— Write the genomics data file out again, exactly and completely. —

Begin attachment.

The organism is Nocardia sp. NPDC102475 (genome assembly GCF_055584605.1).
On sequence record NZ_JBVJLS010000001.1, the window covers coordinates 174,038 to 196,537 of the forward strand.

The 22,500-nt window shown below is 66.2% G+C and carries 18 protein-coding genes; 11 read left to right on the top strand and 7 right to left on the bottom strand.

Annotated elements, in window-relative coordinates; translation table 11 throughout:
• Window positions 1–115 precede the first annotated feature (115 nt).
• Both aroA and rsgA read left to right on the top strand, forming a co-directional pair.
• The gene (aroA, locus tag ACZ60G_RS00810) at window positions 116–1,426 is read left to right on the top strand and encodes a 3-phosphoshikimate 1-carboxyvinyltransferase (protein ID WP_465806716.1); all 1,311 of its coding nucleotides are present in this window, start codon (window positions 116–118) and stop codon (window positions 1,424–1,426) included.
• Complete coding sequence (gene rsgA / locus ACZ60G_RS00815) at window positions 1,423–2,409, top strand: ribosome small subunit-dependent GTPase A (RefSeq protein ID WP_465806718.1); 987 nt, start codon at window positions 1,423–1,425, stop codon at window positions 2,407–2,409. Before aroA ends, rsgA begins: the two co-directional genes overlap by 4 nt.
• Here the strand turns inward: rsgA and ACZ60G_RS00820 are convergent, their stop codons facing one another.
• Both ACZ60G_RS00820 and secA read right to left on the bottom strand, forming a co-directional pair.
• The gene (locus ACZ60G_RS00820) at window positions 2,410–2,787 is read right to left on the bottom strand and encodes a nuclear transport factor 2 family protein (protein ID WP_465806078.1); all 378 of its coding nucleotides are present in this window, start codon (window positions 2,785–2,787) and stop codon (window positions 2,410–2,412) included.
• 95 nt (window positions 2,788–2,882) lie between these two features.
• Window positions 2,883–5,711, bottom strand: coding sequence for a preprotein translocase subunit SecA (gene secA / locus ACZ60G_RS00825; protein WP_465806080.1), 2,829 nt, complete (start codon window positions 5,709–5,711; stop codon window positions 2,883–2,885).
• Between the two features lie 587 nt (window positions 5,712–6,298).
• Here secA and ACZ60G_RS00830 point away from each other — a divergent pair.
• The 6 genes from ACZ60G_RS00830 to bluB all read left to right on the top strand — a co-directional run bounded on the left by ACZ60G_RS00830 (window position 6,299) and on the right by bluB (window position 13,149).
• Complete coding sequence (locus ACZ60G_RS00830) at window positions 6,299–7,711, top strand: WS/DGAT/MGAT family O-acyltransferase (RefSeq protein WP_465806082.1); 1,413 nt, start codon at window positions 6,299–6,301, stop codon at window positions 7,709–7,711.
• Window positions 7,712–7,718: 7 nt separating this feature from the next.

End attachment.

The organism is Nocardia sp. NPDC102475 (genome assembly GCF_055584605.1).
On sequence record NZ_JBVJLS010000001.1, the window covers coordinates 174,038 to 196,537 of the forward strand.

The 22,500-nt window shown below is 66.2% G+C and carries 18 protein-coding genes; 11 read left to right on the top strand and 7 right to left on the bottom strand.

Annotated elements, in window-relative coordinates; translation table 11 throughout:
• Window positions 1–115 precede the first annotated feature (115 nt).
• Both aroA and rsgA read left to right on the top strand, forming a co-directional pair.
• The gene (aroA, locus tag ACZ60G_RS00810) at window positions 116–1,426 is read left to right on the top strand and encodes a 3-phosphoshikimate 1-carboxyvinyltransferase (protein ID WP_465806716.1); all 1,311 of its coding nucleotides are present in this window, start codon (window positions 116–118) and stop codon (window positions 1,424–1,426) included.
• Complete coding sequence (gene rsgA / locus ACZ60G_RS00815) at window positions 1,423–2,409, top strand: ribosome small subunit-dependent GTPase A (RefSeq protein ID WP_465806718.1); 987 nt, start codon at window positions 1,423–1,425, stop codon at window positions 2,407–2,409. Before aroA ends, rsgA begins: the two co-directional genes overlap by 4 nt.
• Here the strand turns inward: rsgA and ACZ60G_RS00820 are convergent, their stop codons facing one another.
• Both ACZ60G_RS00820 and secA read right to left on the bottom strand, forming a co-directional pair.
• The gene (locus ACZ60G_RS00820) at window positions 2,410–2,787 is read right to left on the bottom strand and encodes a nuclear transport factor 2 family protein (protein ID WP_465806078.1); all 378 of its coding nucleotides are present in this window, start codon (window positions 2,785–2,787) and stop codon (window positions 2,410–2,412) included.
• 95 nt (window positions 2,788–2,882) lie between these two features.
• Window positions 2,883–5,711, bottom strand: coding sequence for a preprotein translocase subunit SecA (gene secA / locus ACZ60G_RS00825; protein WP_465806080.1), 2,829 nt, complete (start codon window positions 5,709–5,711; stop codon window positions 2,883–2,885).
• Between the two features lie 587 nt (window positions 5,712–6,298).
• Here secA and ACZ60G_RS00830 point away from each other — a divergent pair.
• The 6 genes from ACZ60G_RS00830 to bluB all read left to right on the top strand — a co-directional run bounded on the left by ACZ60G_RS00830 (window position 6,299) and on the right by bluB (window position 13,149).
• Complete coding sequence (locus ACZ60G_RS00830) at window positions 6,299–7,711, top strand: WS/DGAT/MGAT family O-acyltransferase (RefSeq protein WP_465806082.1); 1,413 nt, start codon at window positions 6,299–6,301, stop codon at window positions 7,709–7,711.
• Window positions 7,712–7,718: 7 nt separating this feature from the next.